What’s so great about going back to 2008?
Delusional economics risks redefining progress and normalising no/low growth.
When you hear that dread phrase ‘The Good Old Days’, which days first spring to mind? It seems unlikely that many will immediately think of 2008, that golden age of prime minister Gordon Brown (remember him?) and president George W Bush, when the international financial system came close to meltdown, almost taking the world economy with it. Yet we are now being invited to celebrate the fact that the UK economy has crept back up to that low point.
‘It’s official: the Great Recession has ended’, declared one typical headline last week, citing the National Institute of Economic and Social Research (NIESR) claim that ‘we are incredibly close to the pre-recession peak’ in Britain’s GDP. Upgrading the institute’s growth forecasts, its director crowed that ‘the end of the Great Recession… is an important moment. The British economy is very close to being bigger than it has ever been. Symbolically, that matters, and it comes at a time when growth is clearly entrenched.’
Leave aside for the moment the small matter that we might have more confidence in the experts’ current assurances if any of them had accurately forecast the start of ‘the Great Recession’ six years ago. What is being hailed as an historic moment today is that the UK economy, after the slowest ‘recovery’ in history, has technically got back to somewhere close to the size it was in 2008. This, according to the Tories, proves the success of the Lib-Con coalition government’s ‘long-term economic plan’.
What really ‘symbolically matters’ here is surely the redefinition of the meaning of economic growth and successful planning. Once upon a time, not so long ago or far away, the idea of progress was about the future, about taking the economy forward into a new, more productive age. Now apparently it is deemed an important mark of progress merely to get back to the past. The fact that the economy did not ultimately plummet into the abyss becomes the sign of success.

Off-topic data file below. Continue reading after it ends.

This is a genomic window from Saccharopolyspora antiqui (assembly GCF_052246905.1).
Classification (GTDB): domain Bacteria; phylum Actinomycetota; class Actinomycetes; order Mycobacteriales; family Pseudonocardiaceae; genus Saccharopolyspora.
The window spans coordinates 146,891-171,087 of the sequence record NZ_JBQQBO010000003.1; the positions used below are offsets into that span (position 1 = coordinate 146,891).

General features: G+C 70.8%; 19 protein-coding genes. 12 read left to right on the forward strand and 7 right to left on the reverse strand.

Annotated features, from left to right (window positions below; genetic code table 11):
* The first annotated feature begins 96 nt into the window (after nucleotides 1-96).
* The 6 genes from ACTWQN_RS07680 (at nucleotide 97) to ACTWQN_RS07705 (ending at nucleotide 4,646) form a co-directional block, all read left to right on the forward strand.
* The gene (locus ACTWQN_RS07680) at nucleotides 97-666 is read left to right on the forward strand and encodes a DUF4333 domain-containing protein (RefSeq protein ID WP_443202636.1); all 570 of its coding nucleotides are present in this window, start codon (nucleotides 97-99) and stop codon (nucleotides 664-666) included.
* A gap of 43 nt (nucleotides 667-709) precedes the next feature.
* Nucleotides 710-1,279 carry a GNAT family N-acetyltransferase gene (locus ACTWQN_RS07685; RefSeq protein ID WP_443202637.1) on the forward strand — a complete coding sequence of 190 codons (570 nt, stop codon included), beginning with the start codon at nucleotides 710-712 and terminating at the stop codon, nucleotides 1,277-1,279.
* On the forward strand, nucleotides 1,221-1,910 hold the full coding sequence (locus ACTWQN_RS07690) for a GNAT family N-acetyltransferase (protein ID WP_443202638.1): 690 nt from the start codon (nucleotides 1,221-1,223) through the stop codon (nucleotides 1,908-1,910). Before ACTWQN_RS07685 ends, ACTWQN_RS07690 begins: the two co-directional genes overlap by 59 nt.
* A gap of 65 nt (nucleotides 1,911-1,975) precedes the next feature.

If you move the goalposts often enough and lower the bar sufficiently, surely anybody can eventually score a goal. Thus the authorities can claim to be winning largely by redefining the meaning of progress. This is certainly an impressive display of delusional economics. Whether it can convince many of those still living in the real world is another matter.
The attempted redefinition of economic growth is a symptom of the elite’s inability to face up to the causes and depth of the crisis. The UK’s economic ‘peak’ of 2008 was built on sand. The apparent boom was fuelled by a credit-backed rise in the prices of property, shares and other paper assets, credit-backed consumer spending, and debt-financed public spending. There was relatively little fundamental economic strength or dynamism underpinning these artificial increases. When the international financial crisis struck and the credit tap was almost turned off, the UK economy quickly dried up.